Distribution of the threatened lace hedgehog cactus (Echinocereus reichenbachii) under various climate change scenarios
conservation, dispersal, ecological niche modeling, range shift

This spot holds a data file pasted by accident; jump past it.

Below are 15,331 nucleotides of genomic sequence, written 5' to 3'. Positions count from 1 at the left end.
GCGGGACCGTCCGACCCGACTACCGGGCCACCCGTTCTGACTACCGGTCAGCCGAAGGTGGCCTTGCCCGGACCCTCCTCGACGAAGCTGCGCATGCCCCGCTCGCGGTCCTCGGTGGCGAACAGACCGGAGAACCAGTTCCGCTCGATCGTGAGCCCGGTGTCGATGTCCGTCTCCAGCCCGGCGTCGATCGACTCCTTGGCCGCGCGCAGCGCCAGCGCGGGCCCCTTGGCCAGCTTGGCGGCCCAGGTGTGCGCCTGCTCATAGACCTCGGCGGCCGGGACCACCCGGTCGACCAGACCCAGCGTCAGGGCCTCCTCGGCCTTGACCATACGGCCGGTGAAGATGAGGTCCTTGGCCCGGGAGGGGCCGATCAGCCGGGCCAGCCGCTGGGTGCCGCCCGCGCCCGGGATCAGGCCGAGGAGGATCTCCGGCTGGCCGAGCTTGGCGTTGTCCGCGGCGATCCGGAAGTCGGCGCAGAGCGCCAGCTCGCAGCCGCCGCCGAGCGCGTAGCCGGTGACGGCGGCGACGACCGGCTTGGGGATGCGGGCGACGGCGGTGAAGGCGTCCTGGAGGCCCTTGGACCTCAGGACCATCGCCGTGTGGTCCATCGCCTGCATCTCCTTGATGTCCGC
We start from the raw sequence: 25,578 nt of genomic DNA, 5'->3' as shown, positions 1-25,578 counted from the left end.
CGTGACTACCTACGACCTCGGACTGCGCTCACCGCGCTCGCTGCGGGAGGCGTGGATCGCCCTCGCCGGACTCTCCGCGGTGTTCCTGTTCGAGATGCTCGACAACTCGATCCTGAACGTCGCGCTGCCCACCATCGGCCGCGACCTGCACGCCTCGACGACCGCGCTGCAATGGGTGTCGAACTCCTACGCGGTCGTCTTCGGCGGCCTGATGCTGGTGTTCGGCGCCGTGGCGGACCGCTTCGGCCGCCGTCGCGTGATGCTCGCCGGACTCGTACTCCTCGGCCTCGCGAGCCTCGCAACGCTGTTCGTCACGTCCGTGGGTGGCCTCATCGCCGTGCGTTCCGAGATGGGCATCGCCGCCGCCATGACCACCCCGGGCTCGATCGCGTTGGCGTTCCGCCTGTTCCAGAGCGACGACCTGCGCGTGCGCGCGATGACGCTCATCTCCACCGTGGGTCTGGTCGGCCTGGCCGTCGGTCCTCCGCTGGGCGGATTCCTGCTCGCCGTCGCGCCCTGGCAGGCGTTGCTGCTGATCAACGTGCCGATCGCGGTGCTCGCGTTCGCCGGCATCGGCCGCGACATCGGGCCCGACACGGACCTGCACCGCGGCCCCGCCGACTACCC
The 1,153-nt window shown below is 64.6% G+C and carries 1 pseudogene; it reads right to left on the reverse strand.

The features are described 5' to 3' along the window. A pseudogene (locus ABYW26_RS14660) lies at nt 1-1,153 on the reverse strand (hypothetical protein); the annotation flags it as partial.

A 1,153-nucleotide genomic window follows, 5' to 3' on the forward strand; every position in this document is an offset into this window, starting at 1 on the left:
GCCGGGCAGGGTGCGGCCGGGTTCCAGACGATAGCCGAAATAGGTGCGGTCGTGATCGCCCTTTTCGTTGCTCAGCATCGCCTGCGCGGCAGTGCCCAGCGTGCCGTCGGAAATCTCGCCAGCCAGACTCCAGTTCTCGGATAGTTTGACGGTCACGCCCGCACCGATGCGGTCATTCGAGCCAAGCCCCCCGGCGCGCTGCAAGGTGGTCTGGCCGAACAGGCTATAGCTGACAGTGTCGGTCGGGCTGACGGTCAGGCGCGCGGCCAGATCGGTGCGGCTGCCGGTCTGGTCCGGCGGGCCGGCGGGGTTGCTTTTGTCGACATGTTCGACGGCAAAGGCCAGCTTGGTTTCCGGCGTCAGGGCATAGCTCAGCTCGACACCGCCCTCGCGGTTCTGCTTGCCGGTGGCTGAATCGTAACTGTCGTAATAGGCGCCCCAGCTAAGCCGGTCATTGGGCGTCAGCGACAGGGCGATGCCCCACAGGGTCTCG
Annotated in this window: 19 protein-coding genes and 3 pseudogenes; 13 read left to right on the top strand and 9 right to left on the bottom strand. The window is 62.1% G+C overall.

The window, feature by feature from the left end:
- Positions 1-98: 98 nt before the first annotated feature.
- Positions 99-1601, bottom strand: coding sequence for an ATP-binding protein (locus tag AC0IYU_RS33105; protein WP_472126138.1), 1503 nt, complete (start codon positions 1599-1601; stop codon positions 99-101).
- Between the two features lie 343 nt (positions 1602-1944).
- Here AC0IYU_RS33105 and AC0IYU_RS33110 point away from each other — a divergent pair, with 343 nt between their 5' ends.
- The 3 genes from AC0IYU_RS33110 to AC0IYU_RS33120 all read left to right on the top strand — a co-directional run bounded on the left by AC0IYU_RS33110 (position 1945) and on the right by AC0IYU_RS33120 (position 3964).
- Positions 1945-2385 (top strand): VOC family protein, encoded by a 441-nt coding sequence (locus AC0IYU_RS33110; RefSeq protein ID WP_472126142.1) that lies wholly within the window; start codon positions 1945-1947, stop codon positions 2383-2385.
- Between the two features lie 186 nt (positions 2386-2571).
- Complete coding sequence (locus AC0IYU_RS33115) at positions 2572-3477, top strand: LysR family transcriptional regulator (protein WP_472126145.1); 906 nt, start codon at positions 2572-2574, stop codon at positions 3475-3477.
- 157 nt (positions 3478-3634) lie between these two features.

Climate change predictions for the Great Plains region of North America include increased temperatures and changes to annual precipitation patterns. We used ecological niche modeling (Maxent) to assess how three climate change scenarios published by the Intergovernmental Panel on Climate Change might affect the distribution of the threatened lace hedgehog cactus (Echinocereus reichenbachii) by the 2050s and the 2080s. Under all scenarios investigated, the total land area of suitable habitat for the species increased relative to the current land area predicted as highly suitable by the model. However, under all scenarios, the center of the most suitable area for this species shifted by 160–604 km from the current location in northwest Texas, changing at a rate 20–75 km per decade. While the rate of dispersal in this species is not known, Echinocereus spp. seeds are typically spread by small mammals and it seems unlikely that this species will be able to disperse rapidly. Consequently, the range may initially contract during the coming century, especially in southern Texas where it is most imperiled and where the climate is predicted to become increasingly unsuitable. The current patchiness of distribution of the species suggests that microhabitat characteristics and limitations to dispersal might reduce its actual realized niche relative to the fundamental niche indicated by the models. In addition, land use for agriculture, grazing, and urbanization might further reduce the success of this species in a changing climate.